Portuguese scientists have identified molekulyarnuyu the structure of natural blue-violet dye, which in the middle ages was obtained from the fruit of chrozophora dye plants (Chrozophora tinctoria). The results of chemical analyses methods of gas chromatography-mass spectrometry and NMR and theoretical calculations showed that the coloring substance is derived germein, which the authors called prosopalgia. A study published in the journal Science Advances, will help scientists develop ways to preserve the medieval art, which used this dye.
From medieval written sources it is known that extracts from the plant chrozophora dye (Chrozophora tinctoria) widely used to create illuminated manuscripts decorated with colorful miniatures and ornaments. Blue and purple solutions extracted from the fruit of this plant, kept after adsorption on the fabric in dry form. Cut a piece of colored cloth so people clean up the surface with suitable binder and used the resulting liquid as paint.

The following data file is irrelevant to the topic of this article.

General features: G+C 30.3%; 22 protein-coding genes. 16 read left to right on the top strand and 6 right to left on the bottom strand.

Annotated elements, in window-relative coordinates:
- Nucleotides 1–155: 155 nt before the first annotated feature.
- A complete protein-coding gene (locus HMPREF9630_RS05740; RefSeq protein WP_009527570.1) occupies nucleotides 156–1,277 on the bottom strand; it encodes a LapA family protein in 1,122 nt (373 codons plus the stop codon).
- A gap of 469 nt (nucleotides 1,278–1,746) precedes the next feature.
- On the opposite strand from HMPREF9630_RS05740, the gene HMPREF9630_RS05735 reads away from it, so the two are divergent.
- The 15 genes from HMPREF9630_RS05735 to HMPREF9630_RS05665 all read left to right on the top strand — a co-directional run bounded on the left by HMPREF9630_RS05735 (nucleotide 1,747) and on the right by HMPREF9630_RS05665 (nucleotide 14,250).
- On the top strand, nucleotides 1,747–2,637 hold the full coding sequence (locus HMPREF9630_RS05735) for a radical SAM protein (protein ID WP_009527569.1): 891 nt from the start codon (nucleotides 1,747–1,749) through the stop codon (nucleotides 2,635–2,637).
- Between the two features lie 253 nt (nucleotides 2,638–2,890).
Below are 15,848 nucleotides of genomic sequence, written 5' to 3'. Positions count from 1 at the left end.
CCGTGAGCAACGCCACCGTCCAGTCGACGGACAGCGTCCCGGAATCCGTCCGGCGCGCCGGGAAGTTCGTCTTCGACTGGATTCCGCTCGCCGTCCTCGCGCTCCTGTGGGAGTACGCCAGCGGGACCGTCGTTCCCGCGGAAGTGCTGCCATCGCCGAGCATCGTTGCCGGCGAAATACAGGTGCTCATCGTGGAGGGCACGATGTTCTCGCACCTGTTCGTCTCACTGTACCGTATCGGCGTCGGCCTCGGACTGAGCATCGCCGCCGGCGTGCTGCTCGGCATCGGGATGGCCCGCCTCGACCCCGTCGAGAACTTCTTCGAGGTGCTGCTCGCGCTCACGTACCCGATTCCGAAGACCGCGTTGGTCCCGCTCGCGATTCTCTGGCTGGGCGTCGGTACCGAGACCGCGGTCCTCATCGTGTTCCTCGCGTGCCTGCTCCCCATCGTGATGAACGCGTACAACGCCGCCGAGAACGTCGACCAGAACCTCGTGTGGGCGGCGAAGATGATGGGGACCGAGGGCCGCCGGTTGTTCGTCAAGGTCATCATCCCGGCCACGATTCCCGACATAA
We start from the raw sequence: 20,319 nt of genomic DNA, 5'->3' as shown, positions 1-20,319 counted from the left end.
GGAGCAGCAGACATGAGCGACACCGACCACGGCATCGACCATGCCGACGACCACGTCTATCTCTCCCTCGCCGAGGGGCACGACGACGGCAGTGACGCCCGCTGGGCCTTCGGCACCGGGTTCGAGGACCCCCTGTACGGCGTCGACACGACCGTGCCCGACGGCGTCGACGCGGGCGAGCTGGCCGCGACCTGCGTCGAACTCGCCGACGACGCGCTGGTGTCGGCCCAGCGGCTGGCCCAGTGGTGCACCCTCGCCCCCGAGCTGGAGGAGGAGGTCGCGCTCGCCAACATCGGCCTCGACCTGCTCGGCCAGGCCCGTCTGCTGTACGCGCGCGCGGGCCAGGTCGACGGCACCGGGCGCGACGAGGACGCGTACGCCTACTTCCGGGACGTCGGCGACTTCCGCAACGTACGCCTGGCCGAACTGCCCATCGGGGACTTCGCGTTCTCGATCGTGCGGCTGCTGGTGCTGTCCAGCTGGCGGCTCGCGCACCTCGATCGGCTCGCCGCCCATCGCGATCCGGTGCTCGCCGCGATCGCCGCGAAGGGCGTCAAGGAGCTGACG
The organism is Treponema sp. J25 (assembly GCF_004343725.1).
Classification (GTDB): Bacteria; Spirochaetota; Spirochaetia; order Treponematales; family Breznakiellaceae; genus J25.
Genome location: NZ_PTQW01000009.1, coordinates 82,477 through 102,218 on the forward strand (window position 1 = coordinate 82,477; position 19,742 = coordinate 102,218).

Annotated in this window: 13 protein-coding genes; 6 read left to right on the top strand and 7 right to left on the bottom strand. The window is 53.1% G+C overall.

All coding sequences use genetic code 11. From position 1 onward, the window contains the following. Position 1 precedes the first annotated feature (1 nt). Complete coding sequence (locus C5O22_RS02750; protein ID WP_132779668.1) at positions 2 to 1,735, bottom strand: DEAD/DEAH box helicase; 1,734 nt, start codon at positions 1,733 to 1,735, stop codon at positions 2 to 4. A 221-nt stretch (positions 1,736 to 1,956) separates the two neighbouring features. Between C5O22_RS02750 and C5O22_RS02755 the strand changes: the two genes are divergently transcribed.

Other blue dyes extract chrozophora dyeing is distinguished by the fact that until now, attempts to unravel the structure of the substance, giving a blue color, was not successful. In order to solve this centuries-old mystery Maria Melo (Maria J. Melo) from the NOVA University in Lisbon gathered a multidisciplinary group of scientists which included experts in the analysis of natural products, experts in reproduction medieval colors, and biologists, a landmark in the Portuguese flora.